Robert’s Rules of Order Revised > Subject Index > Page 264

Henry M. Robert (1837–1923).  Robert’s Rules of Order Revised.  1915.

Page 264

them. When the nominations are completed the assembly proceeds to the election, the voting being by any of the methods mentioned under Voting, [46], unless the by-laws prescribe a method. The usual method in permanent societies is by ballot, the balloting being continued until the offices are all filled. An election takes effect immediately if the candidate is present and does not decline, or if he is absent and has consented to his candidacy. If he is absent and has not consented to his candidacy, it takes effect when he is notified of his election, provided he does not decline immediately. After the election has taken effect and the officer or member has learned the fact, it is too late to reconsider the vote on the election. An officer-elect takes possession of his office immediately, unless the rules specify the time. In most societies it is necessary that this time be clearly designated.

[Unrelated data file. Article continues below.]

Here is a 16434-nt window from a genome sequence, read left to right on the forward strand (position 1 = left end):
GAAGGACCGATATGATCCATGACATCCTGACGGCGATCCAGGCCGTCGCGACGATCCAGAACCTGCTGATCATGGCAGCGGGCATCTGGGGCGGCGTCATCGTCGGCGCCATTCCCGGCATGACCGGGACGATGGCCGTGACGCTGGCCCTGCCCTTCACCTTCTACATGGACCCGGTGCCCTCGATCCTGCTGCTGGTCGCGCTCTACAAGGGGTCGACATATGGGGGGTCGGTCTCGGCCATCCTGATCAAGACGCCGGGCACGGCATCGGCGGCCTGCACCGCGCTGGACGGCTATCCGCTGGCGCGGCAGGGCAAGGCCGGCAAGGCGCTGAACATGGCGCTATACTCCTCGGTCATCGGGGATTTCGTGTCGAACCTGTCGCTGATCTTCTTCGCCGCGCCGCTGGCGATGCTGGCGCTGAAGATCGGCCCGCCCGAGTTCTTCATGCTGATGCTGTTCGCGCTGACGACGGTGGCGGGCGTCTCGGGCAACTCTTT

67. Constitutions, By-laws, Rules of Order, and Standing Rules.

   The rules of a society, in a majority of cases, may be conveniently divided into these four classes, though in some societies all the rules are found under one of these heads, being called either the constitution, or the by-laws, or the standing rules.
Such provisions in regard to the constitution, etc., as are of a temporary nature should not be placed in the constitution, etc., but should be included in the motion to adopt, thus: “I move the adoption of the constitution reported by the committee and that the


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